“I wasn’t all that bad,” she said with a reluctant smile. “I just hated the idea of being a charity child. If they left me alone, I was even fairly civilized.” Then the smile faded from her face and she scowled. “All of that’s not really important. What’s relevant here is that blasted dossier.”
“That ‘blasted’ dossier has gone into the wastebasket, and that’s where it will stay,” he said quietly. “Anything else will come only from you. You have my promise.” He smiled coaxingly, and she could feel the warmth begin to tingle through her. “Are you going to forgive me, Billie?”
There was no question of that, she thought helplessly. He was so disarming, she could feel the anger vanish as if it had never been. “I suppose so,” she said grudgingly. “But that doesn’t go for those protective lions you have prowling around you. They can just keep their noses out of my affairs. I’ve had it with being a suspect for everything from murder to vice queen of Marasef.”
He gave a whoop of laughter. “Poor baby, did he accuse you of that too?”
“Well, almost,” she said, her lips quirking. “I’m not sure if even he could find me plausible in that role. I think he was just a little upset that I’d called him a barbarian.”
“Karim would definitely take umbrage at that.” David’s eyes were dancing. “He’s been trying to civilize that strain of barbarism out of his character since he was a kid. It’s not exactly safe to hint that he’s not been very successful.”
“I gathered that.” She shrugged. “Oh, well, he won’t have to put up with me for very long. You did say the mechanic had almost finished repairing my Jeep.”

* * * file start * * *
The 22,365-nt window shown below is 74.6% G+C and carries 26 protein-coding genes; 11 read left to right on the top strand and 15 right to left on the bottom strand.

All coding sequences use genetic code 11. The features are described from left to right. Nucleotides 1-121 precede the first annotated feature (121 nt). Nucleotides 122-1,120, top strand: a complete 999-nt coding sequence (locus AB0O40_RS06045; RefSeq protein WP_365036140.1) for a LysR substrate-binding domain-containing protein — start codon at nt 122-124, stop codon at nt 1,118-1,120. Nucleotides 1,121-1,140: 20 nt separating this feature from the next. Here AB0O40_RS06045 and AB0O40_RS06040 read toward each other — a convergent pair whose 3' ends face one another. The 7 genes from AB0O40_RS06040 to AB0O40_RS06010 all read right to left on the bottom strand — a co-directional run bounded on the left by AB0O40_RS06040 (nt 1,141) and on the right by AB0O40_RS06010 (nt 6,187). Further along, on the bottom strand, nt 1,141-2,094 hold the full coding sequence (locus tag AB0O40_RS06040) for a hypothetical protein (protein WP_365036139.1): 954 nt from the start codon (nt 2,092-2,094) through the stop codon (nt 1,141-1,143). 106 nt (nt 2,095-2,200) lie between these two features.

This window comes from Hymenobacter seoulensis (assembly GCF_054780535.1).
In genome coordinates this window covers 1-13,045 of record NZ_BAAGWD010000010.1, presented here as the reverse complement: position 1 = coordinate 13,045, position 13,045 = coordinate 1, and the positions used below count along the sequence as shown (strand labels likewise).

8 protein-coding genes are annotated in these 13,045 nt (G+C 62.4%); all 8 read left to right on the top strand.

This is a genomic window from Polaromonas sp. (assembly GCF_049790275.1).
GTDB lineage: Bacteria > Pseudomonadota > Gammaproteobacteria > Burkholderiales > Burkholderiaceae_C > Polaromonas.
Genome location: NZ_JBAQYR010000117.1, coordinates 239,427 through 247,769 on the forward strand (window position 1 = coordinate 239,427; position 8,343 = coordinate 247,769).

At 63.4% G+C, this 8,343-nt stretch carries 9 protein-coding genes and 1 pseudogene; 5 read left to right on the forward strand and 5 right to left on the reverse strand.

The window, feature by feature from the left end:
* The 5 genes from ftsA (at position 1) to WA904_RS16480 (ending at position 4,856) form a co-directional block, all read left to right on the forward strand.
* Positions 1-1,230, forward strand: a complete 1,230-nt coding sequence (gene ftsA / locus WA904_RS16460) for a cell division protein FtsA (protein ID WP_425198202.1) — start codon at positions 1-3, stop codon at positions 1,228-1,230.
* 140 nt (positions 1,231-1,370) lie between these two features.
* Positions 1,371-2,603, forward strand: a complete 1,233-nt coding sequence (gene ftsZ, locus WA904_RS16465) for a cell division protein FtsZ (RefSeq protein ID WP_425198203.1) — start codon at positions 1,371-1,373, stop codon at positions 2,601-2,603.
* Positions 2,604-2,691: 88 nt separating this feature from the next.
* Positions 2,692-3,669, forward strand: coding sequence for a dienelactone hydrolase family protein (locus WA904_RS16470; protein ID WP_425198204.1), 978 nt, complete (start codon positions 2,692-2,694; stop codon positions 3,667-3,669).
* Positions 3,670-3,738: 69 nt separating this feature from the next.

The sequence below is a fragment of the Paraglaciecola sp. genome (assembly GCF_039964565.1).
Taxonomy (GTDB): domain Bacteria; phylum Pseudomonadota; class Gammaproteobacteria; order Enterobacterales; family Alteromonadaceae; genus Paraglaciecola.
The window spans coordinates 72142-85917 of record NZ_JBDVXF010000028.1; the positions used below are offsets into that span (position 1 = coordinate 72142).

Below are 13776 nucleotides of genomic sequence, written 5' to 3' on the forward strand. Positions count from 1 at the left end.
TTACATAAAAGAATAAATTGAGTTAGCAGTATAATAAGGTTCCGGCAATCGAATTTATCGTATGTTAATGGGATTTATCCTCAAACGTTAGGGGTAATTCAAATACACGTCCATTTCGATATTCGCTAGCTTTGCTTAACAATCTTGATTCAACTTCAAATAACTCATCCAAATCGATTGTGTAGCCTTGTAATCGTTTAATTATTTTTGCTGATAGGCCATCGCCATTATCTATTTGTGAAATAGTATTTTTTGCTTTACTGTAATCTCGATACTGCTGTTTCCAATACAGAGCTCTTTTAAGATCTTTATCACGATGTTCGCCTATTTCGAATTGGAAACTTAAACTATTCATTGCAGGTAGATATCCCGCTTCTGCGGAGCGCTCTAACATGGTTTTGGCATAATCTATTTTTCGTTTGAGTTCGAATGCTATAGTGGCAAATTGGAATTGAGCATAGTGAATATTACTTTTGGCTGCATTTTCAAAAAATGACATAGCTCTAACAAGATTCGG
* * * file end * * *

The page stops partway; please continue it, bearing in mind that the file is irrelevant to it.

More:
“Almost.” David’s smile vanished. “This afternoon the helicopter should have brought the part he needed to fix it.”
The sudden jab of pain she felt made no sense at all. “Then I’ll probably be on my way in a day or so,” she said lightly. “And Karim and Clancy can breathe a joint sigh of relief.”
There was a flicker of some unidentifiable emotion on his face, before it was masked. “Something else arrived on the helicopter besides the replacement part,” he said as he pushed back his chair and stood up.
“That package you were expecting?”
He nodded. “It’s something in the nature of a replacement too.” He was crossing to the carved teak armoire, and glanced over his shoulder as he opened the door and reached inside. “It’s a present, and I’m not taking no for an answer this time. I don’t have anyone else I can give it to.”
“I told you I wasn’t accepting any—” She broke off as she saw what he had in his hands. A Spanish guitar, so exquisite that it was a true work of art, the mellow golden wood silkened to a warm, glowing patina.
But no more glowing than David’s eyes as he carried it across the room and halted before her. He held the lovely thing out to her with a gentle smile. “It’s a very good guitar. I know it’s not your old friend, but, given time, perhaps it can be a new one.” He frowned uncertainly as he saw the look of shock on her face as she stared at the guitar as if she couldn’t tear her gaze away. “It’s not really a replacement, Billie. I’ve sent the old one to Madrid to have the major surface damage repaired. There’s no way the sound would ever be the same without practically rebuilding it, and I didn’t think you’d want that. I thought you’d rather set it somewhere in a place of honor, with all its honorable patches intact.” When she still didn’t speak, his frown deepened. “Billie?”